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"Killer Coke" Or Innocent Abroad?

Controversy over anti-union violence in Colombia has colleges banning Coca-Cola

It's early monday morning, but Ray Rogers has the full attention of some 70 students in a Rutgers University classroom. For nearly half an hour, the 61-year-old labor activist rails against Coca-Cola Co. (KO ), taking the beverage giant to task for allegedly turning a blind eye as eight employees of Coke bottlers in Colombia were killed and scores more were threatened or jailed on trumped-up terrorism charges over the past decade.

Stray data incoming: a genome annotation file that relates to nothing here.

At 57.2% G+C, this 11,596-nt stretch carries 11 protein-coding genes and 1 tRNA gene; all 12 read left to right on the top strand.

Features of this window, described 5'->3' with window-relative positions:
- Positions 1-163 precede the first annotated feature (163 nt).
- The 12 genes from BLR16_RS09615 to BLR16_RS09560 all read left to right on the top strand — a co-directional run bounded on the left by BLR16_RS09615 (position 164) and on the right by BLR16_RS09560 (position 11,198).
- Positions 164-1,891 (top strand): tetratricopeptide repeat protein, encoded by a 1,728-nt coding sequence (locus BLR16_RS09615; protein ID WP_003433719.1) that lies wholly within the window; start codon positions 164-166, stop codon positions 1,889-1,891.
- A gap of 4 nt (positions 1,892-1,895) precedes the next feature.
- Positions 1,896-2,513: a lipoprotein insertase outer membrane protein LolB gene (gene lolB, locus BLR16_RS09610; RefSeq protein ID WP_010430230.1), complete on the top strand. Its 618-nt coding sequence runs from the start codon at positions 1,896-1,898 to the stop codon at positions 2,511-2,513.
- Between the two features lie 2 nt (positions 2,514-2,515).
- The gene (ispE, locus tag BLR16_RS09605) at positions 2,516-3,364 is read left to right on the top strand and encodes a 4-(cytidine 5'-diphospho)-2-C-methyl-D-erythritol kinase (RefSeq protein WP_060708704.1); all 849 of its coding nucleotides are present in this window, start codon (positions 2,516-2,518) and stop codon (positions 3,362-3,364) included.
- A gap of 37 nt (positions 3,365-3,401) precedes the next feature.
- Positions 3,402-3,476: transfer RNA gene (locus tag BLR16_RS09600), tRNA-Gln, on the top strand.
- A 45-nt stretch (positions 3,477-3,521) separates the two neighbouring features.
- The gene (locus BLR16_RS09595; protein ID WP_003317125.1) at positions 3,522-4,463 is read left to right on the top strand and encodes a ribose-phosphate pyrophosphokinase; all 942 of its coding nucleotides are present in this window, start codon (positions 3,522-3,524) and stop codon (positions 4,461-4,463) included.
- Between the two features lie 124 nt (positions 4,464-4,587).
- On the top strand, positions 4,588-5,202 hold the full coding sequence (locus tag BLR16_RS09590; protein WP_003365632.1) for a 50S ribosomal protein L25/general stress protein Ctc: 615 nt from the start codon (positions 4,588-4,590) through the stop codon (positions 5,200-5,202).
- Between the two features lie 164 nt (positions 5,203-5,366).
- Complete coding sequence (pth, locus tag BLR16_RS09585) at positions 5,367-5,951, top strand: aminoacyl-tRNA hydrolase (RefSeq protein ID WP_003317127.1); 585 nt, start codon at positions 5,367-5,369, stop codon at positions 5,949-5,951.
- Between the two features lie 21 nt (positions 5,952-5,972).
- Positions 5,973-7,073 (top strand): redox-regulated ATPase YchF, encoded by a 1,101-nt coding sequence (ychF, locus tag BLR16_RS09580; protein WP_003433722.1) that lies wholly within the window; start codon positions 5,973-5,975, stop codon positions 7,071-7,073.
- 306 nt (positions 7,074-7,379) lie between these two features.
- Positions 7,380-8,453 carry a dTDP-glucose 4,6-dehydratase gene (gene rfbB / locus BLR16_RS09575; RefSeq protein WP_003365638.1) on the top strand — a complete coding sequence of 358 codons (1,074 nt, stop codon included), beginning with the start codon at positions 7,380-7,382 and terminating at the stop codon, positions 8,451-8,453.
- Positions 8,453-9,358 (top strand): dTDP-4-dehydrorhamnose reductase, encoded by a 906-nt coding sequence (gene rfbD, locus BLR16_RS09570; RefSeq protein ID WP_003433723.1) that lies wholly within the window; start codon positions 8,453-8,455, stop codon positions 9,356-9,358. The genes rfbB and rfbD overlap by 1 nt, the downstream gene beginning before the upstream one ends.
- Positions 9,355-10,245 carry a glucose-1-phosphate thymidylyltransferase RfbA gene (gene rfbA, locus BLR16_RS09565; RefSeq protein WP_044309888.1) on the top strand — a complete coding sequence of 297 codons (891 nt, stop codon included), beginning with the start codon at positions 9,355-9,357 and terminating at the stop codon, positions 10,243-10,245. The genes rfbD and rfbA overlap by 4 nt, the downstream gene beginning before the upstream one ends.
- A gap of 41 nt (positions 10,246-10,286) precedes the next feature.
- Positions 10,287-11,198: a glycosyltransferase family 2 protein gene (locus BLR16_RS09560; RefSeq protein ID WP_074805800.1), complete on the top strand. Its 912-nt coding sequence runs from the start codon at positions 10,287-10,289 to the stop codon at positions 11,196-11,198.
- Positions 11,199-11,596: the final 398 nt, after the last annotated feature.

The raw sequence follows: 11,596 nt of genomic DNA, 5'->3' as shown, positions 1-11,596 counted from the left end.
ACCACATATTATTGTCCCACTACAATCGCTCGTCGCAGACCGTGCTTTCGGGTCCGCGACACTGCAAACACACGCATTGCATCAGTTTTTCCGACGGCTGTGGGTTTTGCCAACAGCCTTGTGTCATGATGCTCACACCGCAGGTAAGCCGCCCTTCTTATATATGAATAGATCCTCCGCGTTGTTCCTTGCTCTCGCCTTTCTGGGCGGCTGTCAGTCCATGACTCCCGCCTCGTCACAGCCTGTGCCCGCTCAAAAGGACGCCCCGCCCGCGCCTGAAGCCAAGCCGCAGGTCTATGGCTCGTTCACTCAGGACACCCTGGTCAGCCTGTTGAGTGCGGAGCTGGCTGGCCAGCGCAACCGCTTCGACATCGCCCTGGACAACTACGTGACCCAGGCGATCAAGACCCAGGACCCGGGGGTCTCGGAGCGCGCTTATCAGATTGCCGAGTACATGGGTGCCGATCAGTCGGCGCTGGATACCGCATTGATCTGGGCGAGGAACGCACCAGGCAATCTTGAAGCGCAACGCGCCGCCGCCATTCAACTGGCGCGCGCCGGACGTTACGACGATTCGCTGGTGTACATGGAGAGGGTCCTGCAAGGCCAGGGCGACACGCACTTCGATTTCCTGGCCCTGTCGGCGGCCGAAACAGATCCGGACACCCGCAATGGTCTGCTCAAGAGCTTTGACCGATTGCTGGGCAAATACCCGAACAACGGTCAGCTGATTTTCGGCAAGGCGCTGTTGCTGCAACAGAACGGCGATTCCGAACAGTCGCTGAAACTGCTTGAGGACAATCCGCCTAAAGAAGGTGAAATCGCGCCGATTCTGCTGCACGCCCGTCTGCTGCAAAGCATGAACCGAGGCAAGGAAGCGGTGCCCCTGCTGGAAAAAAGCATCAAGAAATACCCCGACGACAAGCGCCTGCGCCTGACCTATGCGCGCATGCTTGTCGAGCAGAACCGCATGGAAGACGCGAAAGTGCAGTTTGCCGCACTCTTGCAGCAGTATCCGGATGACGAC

"The reality is that the world of Coca-Cola is a world of lies, deceptions, corruption, gross human rights and environmental abuses!" thunders Rogers, a legendary union activist who cut his teeth organizing a highly publicized campaign against textile maker J.P. Stevens & Co. in the 1970s. He slams his hand on a desk. "But this is where it's going to stop! We're going to put an end to this once and for all! How many of you will stand up against Coke?" One by one, roughly half the students lift their hands. In response to Rogers' charges, a Coke spokeswoman says the activist "has no facts to support his claims."